Ahead of the UN Climate Change Conference (COP26) in Glasgow, Scotland, a citizens' assembly convened by the city published its recommendations on local climate policy on 18 October 2021.
Members’ top recommendation was that the council should “immediately set out a road map for how Glasgow will adapt to the green economy”, showing the opportunities for training, education and jobs. Other priorities were an education system which teaches children about the skills needed for a low-carbon future, raising awareness over required home energy measures, such as retrofitting, and encouraging supermarkets, suppliers and shops to “play their part”.
No tax for retrofitting homes
During the process, members came up with the idea of a tax specifically for retrofitting homes. It is estimated it would cost around £11 billion to transform homes in the Glasgow City Region into energy efficient properties. Across the region, a total of 428,000 properties are currently below the Energy Performance Certificate rating of C, where A is the best and G is the worst. Retrofitting would involve upgrading the insulation and energy efficiency of old homes, and is key to reaching net zero targets.
The tax suggestions was “met with mixed views during the deliberation phase and was prioritised low overall” by the assembly. A report on the assembly’s findings states: “Over two-thirds of the assembly - 35 of 50 members - ranked the tax on retrofitting as their 15th or 16th priority out of 16, and only five members ranked it in their top 10 priorities. The impact of such a tax on reducing the city’s carbon emissions was perceived as limited. It has therefore not been included in the final set of recommendations as it did not receive sufficient support from members.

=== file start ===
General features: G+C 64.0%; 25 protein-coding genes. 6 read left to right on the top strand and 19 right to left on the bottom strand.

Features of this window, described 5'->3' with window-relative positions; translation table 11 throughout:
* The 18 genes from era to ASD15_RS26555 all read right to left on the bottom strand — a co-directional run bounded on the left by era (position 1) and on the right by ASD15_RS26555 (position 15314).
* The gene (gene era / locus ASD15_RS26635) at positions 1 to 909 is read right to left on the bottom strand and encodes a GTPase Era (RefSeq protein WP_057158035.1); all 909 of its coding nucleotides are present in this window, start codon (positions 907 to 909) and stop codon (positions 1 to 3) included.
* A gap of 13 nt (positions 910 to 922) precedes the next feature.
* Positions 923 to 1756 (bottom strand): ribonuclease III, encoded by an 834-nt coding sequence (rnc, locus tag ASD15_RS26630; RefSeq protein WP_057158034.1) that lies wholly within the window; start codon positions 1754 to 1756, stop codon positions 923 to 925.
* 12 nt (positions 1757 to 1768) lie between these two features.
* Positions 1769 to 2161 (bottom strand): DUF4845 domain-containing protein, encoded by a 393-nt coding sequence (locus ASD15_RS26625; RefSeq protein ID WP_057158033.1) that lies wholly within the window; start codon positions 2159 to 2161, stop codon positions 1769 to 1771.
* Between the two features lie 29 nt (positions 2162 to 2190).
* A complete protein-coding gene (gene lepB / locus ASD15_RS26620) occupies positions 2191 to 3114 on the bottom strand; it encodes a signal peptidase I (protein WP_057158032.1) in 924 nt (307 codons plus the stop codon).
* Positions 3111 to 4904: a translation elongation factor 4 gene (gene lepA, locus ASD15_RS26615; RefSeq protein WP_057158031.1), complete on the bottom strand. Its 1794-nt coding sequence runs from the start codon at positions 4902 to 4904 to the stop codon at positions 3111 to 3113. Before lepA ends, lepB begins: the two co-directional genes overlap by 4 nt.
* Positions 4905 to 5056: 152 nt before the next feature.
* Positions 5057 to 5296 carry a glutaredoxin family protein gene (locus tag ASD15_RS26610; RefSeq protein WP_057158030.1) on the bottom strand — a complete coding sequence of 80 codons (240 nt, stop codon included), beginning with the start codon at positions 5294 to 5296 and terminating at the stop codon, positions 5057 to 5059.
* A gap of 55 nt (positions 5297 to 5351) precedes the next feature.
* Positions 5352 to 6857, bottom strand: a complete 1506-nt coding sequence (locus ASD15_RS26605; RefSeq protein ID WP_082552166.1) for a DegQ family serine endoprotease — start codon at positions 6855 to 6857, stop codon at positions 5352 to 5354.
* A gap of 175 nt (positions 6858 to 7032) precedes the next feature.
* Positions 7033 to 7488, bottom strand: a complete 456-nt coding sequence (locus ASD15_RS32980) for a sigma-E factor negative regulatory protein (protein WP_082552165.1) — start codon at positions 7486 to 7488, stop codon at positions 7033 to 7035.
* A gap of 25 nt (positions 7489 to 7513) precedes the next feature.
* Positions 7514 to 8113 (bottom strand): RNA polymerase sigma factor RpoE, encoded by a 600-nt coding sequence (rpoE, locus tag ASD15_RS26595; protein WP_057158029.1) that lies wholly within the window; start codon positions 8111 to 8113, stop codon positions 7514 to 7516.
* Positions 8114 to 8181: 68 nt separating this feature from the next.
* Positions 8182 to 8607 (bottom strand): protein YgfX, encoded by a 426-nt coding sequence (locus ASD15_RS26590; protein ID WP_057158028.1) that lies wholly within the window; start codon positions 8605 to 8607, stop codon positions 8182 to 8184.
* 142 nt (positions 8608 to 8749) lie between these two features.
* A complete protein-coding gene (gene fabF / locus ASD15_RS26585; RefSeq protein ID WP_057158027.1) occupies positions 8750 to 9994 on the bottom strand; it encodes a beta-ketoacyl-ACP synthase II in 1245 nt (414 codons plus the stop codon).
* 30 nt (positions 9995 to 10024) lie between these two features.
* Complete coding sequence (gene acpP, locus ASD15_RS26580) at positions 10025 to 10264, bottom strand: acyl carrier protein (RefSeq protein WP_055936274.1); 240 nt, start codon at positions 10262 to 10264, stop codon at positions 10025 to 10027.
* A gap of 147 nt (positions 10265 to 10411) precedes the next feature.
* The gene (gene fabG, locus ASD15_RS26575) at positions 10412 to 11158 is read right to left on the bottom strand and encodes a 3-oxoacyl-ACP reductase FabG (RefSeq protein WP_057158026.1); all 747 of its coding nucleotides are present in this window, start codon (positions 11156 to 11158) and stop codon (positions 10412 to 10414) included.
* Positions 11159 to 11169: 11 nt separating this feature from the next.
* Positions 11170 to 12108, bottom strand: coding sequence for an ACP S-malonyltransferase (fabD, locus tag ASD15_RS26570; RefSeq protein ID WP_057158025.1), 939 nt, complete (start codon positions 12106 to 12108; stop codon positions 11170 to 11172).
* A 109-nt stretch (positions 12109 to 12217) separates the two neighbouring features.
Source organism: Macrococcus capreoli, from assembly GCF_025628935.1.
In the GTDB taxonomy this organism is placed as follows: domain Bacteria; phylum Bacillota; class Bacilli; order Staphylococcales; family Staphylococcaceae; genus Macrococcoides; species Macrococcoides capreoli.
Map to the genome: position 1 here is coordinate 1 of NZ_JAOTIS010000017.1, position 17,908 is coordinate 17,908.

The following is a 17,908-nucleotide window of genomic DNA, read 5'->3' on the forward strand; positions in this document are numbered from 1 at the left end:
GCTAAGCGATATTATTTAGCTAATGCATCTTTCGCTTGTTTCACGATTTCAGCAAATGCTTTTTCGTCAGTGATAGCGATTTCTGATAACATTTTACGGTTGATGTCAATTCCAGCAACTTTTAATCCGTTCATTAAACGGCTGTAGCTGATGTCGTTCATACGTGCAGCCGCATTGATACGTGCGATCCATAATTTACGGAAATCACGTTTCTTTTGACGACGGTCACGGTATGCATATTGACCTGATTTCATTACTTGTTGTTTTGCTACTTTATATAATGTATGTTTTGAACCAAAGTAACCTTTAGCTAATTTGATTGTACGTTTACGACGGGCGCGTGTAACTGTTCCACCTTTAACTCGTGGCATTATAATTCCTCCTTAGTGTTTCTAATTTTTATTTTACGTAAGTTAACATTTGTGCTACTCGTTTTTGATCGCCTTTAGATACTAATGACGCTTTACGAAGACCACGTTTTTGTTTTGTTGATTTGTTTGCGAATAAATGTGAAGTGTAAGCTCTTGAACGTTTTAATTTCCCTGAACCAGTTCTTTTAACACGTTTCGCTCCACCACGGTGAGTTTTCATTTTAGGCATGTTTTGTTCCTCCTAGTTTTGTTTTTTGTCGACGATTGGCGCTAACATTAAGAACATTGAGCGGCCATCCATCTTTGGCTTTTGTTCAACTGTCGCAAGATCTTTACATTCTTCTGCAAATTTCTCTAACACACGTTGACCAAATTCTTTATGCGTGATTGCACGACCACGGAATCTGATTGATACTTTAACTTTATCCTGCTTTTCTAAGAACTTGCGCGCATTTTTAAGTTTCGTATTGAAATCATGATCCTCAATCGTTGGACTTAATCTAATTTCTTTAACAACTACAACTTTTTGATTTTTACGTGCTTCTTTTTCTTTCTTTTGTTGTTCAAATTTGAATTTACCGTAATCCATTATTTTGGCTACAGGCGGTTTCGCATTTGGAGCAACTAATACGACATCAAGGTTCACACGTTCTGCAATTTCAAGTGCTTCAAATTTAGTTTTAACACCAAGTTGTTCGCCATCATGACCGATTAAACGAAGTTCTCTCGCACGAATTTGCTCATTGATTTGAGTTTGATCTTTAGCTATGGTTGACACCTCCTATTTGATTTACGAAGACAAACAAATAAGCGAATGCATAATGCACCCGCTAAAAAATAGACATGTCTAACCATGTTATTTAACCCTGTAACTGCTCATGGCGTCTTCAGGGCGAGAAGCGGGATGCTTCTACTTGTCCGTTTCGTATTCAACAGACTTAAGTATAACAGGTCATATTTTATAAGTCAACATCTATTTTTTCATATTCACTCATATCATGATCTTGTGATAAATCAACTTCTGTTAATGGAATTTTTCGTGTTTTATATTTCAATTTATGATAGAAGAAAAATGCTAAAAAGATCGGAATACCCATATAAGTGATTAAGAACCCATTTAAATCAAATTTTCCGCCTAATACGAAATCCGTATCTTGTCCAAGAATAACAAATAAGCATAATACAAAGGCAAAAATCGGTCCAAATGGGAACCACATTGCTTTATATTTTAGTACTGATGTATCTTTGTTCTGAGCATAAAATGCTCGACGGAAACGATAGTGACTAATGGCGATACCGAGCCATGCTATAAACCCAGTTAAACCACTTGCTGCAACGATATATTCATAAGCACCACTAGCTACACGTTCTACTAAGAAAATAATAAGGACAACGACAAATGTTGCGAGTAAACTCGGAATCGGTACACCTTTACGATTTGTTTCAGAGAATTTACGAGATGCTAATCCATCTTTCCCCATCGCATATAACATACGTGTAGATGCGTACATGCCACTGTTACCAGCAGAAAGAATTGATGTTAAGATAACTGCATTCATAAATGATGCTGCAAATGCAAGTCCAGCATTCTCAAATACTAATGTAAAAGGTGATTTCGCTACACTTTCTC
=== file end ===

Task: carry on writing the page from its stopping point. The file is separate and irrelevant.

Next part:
Members did decide the council should increase financial support to households to decarbonise. They also recommended the council should improve waste and recycling management and training for a green economy should be subsidised by governments and businesses. And the assembly wants to see a ‘circular economy district’ established in Glasgow to help people access reuse and repair shops.
The Citizens' Assembly meetings were held in August 2021. The Assembly was run by associate company Ipsos Mori in conjunction with Glasgow City Council. The meeting was attended by 50 randomly selected residents from across the city.
Goal: Climate neutrality by 2030
The assembly participants had met five times and had been given knowledge on various climate policy issues by climate experts. Afterwards, the participants had discussed in small groups how Glasgow can become climate neutral by 2030 and formulated recommendations for action.
City Council members were called upon to endorse the Citizens' Assembly recommendations and incorporate them into a Glasgow Green New Deal. The city council had declared a climate and environmental emergency in May 2019 and decided that the city should become climate neutral by 2030.
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